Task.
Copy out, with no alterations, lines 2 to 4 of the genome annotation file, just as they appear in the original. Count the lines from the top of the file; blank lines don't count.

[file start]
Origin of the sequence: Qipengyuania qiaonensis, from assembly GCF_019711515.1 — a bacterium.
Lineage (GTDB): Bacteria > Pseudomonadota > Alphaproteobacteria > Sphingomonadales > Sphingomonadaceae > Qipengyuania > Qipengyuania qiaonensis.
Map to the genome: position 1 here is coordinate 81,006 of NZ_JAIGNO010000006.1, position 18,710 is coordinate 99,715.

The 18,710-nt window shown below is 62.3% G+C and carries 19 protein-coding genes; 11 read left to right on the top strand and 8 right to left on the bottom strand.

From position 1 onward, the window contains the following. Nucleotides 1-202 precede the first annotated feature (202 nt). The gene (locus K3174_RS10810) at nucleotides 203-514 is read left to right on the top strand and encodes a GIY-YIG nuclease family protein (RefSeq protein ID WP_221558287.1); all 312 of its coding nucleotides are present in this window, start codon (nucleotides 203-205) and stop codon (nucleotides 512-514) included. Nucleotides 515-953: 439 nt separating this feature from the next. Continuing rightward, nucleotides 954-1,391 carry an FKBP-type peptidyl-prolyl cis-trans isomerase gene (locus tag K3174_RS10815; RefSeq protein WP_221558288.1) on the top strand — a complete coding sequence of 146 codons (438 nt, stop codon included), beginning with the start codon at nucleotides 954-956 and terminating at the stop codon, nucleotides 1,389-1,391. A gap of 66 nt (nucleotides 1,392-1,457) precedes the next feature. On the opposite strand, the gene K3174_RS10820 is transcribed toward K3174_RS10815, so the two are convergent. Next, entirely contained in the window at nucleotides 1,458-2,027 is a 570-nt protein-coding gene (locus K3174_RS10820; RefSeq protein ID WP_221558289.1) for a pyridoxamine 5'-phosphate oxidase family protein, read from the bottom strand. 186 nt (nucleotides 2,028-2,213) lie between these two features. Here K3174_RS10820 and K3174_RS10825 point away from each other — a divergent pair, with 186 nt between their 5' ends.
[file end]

Lineage (GTDB): Bacteria > Pseudomonadota > Alphaproteobacteria > Sphingomonadales > Sphingomonadaceae > Qipengyuania > Qipengyuania qiaonensis.
Map to the genome: position 1 here is coordinate 81,006 of NZ_JAIGNO010000006.1, position 18,710 is coordinate 99,715.

The 18,710-nt window shown below is 62.3% G+C and carries 19 protein-coding genes; 11 read left to right on the top strand and 8 right to left on the bottom strand.